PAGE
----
The North Face
Sea To Summit
Traveller TR I 50°F/10°C
The North Face
Semi-rectangular bags also known as barrel-shaped bags like the NEMO Equipment Women’s Rave sleeping bag have a more tapered design compared to the rectangular bags but are still slightly roomier than a mummy bag. Because of their more tapered shape, a barrel-shaped bag would offer more warmth and efficiency compared to a rectangular bag. This characteristic makes the barrel-shaped bags appealing to both campers and backpackers and ideal for those restless sleepers that feel claustrophobic in a mummy bag.
Couette Corus 0°C/32°F
Lone Pine 0°F/-18°C
The North Face
Mummy bags are ideal for expeditions or hiking trips where a lightweight bag is necessary because the narrow shape maximizes warmth and reduces the weight. These bags although the most technical and appealing for backcountry explorers are not suitable for everyone as they can feel restricting for some due to the narrower shoulder and hip widths.
Neutrino 400 Femme
The North Face
Double-wide bags like offer an alternative to zipping two bags together for couples. These bags are made to fit two people comfortably and often can be unzipped to create two separate bags. If you’re a car camper and weight and size is never an issue, a double-wide bag is great for your next couple’s getaway!
Zuma Double Wide 35F/2°C
The North Face
Jazz Duo 20F/-7C
Vela Double 32°F/0°C
Some sleeping bags are compatible to be paired with another sleeping bag to create a double-wide. This can be accomplished by zipping the zippers together although do note that the zippers must be from the opposite side (one left hand and one right-hand zipper), the same size and generally the same style and length.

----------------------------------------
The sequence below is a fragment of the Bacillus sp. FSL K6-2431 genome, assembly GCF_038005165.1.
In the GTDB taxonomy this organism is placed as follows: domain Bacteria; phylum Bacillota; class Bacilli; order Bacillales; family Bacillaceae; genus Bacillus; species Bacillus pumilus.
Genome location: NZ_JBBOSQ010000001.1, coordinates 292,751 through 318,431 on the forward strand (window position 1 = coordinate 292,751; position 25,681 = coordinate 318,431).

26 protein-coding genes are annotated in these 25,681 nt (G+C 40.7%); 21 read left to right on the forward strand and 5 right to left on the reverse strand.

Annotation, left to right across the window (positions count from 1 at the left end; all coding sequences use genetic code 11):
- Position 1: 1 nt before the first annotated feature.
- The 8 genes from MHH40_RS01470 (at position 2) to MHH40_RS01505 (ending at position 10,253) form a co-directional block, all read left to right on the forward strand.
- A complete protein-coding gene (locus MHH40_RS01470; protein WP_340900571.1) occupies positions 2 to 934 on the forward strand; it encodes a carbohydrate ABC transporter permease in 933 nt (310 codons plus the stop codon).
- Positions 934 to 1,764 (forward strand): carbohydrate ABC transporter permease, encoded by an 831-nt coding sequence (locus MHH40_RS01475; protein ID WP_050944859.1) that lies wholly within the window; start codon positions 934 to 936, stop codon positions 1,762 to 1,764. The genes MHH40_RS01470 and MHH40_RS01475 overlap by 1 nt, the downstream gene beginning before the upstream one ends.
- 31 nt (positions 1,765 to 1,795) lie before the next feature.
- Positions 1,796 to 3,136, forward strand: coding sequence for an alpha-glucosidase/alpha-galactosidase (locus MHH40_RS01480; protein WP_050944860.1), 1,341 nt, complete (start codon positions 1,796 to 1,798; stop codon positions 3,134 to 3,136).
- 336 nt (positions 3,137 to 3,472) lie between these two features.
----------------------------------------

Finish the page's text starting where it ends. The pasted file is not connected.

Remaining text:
Sleeping Bag Sizes
If you’re like me and have to hem nearly every pair of regular length pants, I get really stoked when I find a style that is available in a short length. And it gets better! Sleeping bags are available in short and long sizes too so you can ensure you have the right size bag for your body.
As you can guess, there are three main lengths for sleeping bags; regular sized, short and long and sometimes extra long. Some brands, such as Marmot, also carry extra-wide options for selected sleeping bags. Ideally when you’re shopping for a sleeping bag you want to have a little bit of room between your feet and the end of the bag when your legs are extended. This little bit of space allows for air circulation and provides your body the warmth it needs.
This extra bit of space is also ideal if you wish to keep certain items warm and dry. You can ball up shirts, pants and hoodies to stick at the bottom of your bag overnight. A little bit of extra space is good but too much space can present an issue. If you purchase a bag that is too big, it creates more space for your body to heat and also allows heat to escape easier.
Women’s and Kid’s Sleeping Bags
Every adventurer has specific needs to be met and features that they look for in their gear. The anatomical difference between men and women creates different markets and different designs for certain equipment because women may require certain features that don’t necessarily apply to men and vice versa. This is the same with small kids as well. A happy little adventurer is a happy big adventurer!
Sleeping Bags for Women
Women’s specific sleeping bags are designed and engineered to compliment women’s contours. Women’s specific sleeping bags are often shorter, narrower at the shoulders and wider at the hips. They also include extra insulation in the upper body as well as the foot box to ensure the sleeper comfort.
Teton Long 15F/-9C Femme
The North Face
Venture Vt II 23°F / -5°C
Sleeping Bags for Youth
Kid’s specific sleeping bags are equipped with little features to ensure your little ones have a good night sleep. These features include a built-in sleeve at the bottom of the bag or pad loops. This feature keeps the sleeping pad in place throughout the night so your little camper doesn’t end up sleeping on the hard ground. Other features include a pillow pocket where a hoodie or bundle of clothes can be stuffed to create a pillow and exterior pockets on the bag to hide new treasures or a headlamp for when nature calls.